Tuesday, December 30, 2008

And now for something completely different

Theresa just pointed out this article to me in Parents magazine, and I thought it important enough to share with all of you. It is about kids with Celiac disease.

The reason that Theresa pointed it out to me is that three out of our three children have Celiac disease. Although more information is available about it now, according to the article, for every child diagnosed with it, seven are not. And perhaps more importantly, it is a very common disease. One child in every 130 has it. Which is why I chose to highlight it in this blog post today.

We have 226 teams in the race, which means that we have 452 racers. Each racer has relatives - siblings, cousins, nieces and nephews. Many probably have grandkids. It is very likely that all of our racers and their families represent over 1300 children. Which means statistically that 10 of them have Celiac disease.

If you've never heard of it, Celiac is an autoimmune disease triggered by gluten, a protein found primarily in wheat. When gluten is ingested (even in extremely small amounts) the immune system attacks the small intestine. When this happens, nutrition cannot be absorbed. In Grayson's case (one of our twin sons) this caused malnutrition, lethargy, and intestinal disorders. We had to change pediatricians to get it diagnosed as our original pediatrician thought that being underweight was healthier than being overweight. But once diagnosed and placed on a gluten-free diet, he started thriving almost immediately.

I wanted to post this information, because Celiac is much more common than previously thought, and as was mentioned earlier, it is often misdiagnosed, or not diagnosed at all. Most confusing of all is that there are a wide variety of symptoms that might manifest themselves, lending additional difficulty to sorting it out. But if you have noticed unexplained symptoms in your children (or adults in your family, for that matter), you might consider this information. Also, the links above will take you to a couple of very informative web sites about this disease.

Well, enough of our Public Service Message for today! If you haven't read the comments responding to the December 27th post, you might want to do that. And if you haven't left a comment, please do! There have been some very helpful tips posted there, and it gave me an idea of a thread to start in the ADSR4 forum. And while there, I just saw that little dragon has started a poll! It'll just take a second to pop over and vote - and you can leave a comment if you wish. (Feeling a little anxious yet!?) :)


Rachel said...

I don't personally know anyone who has this disease, but I wanted to share a blog with you and your family. This woman has a child with the disease and has posted one crockpot recipe each day for the last year that are all gluten free.


It may be of some help to you and your family in meal planning as I have heard that it can be difficult avoiding gluten.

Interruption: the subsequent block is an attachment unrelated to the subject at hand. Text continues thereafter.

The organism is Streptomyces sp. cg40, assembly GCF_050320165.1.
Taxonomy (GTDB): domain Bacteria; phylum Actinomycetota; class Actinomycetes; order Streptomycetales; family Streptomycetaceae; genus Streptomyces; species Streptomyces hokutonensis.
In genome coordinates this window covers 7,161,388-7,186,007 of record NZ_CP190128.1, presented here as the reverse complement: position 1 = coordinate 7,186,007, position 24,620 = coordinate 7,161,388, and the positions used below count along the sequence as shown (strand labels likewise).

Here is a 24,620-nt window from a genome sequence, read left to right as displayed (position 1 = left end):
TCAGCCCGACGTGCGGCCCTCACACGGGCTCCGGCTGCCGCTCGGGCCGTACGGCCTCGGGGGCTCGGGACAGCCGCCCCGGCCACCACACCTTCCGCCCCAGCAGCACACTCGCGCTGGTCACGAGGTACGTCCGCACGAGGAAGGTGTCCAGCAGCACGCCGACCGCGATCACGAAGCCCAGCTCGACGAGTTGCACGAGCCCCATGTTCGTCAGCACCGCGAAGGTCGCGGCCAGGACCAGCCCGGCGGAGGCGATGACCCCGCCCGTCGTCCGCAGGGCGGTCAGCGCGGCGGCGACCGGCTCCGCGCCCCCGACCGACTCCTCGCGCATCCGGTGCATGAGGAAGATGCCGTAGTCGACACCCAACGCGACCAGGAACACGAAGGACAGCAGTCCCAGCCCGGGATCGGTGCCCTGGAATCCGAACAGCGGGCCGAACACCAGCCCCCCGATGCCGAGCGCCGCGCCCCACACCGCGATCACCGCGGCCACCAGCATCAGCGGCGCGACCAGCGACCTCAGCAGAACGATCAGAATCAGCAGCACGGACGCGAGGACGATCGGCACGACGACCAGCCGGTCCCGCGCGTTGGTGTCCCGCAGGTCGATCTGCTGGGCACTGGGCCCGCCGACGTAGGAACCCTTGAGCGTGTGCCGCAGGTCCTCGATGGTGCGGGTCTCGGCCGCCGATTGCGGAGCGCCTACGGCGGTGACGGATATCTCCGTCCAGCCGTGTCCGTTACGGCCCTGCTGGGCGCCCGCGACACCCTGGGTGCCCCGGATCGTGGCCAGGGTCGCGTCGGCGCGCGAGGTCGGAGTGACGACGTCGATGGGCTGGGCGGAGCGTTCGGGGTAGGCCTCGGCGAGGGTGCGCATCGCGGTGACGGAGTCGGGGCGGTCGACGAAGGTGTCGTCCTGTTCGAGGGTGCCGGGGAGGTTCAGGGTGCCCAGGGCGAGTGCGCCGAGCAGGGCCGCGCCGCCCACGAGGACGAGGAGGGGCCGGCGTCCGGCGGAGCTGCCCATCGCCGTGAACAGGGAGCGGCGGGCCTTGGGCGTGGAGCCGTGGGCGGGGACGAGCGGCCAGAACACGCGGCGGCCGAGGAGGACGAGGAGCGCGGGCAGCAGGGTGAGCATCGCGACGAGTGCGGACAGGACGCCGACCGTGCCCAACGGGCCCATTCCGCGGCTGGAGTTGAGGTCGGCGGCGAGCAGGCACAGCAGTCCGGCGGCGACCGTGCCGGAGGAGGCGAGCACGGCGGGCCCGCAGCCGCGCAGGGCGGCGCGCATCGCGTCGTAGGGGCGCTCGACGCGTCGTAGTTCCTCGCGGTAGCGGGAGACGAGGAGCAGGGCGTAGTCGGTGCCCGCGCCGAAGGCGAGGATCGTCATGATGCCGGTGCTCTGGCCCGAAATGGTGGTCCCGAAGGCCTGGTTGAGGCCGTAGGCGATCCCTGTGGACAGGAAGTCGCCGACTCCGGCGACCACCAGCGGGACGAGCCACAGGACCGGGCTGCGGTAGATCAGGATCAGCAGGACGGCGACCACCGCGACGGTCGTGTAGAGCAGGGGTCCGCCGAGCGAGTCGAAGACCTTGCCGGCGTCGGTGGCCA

Penny said...

My 26-year old nephew has just recently been diagnosed with this disease. It came on rather suddenly and took quite a bit of time to determine what was wrong. By then he had lost over 20 pounds. He is now eating gluten-free and is doing great! Thanks for the good information!

Antje said...

I also know a family where both boys have been diagnosed. The older one was nearly 3 when they found out - he lost weight dramatically and had to go to the hospital - where they found out. His brother was still a little baby back then and as the whole family had changed their nutrition plan to accomodate the older boy, he never ate anything with gluten. But he was also diagnosed with that disease when he was one year old.
It really causes some problems in kindergarten, even with drinking (e.g. apple juice often contains gluten) - in his case, the kindergarten now buys different juices and chocolate milk to make it easier on him.
It's good to be aware of this disease as it really can be unnoticed for quite a long time before it becomes critical.

Nancy said...

I have a friend who was diagnosed at the age of 40 after 8 years of doctor hopping. Aside from the intestinal issues, she had anemia (common) and she chewed ice incessantly (maybe uncommon, but known to be a symptom).

Although I am not celiac, I am allergic to wheat. It is a mild allergy, so I can have some,but it often causes mouth ulcers.

And when you have one autoimmune disorder, you often have more than one as the genetics traits are similar. My friend and I both have thyroid disease - hers is Hashimoto's and mine is Graves.

2boys4me said...

I'm a first time ADSR racer (1/2 of team 34) and just stopped BY to say my son has celiac and has been on the diet a little over three years. Here's to more publicity and better labelling in 2009!

Shelby said...

one of my girlfriends just had her 3 year old diagnosed. she was having such a hard time with her little girl (she was just SO moody, clingy, and never happy). then she got diagnosed and put on a gluten-free diet-that's when she transformed into a totally different little girl, social, happy, and no more belly-aches! i think the saddest thing for my friend is that she is an amazing baker and it's hard to make most of her recipes without flour or gluten!

Rose said...

My nephew was diagnosed with this condition last year. On top of it, he also has had diabetes for 5 years (he's only 9) so life is very hard for him. I will pass the article on to his mom.

Anonymous said...

My daughter was tested for it when she was 6 months old. We were having food and weight issues. Came to find out she didn't have it but it was very scray to think about all the issues with food allergies and disesaes. Thanks for posting this for everyone!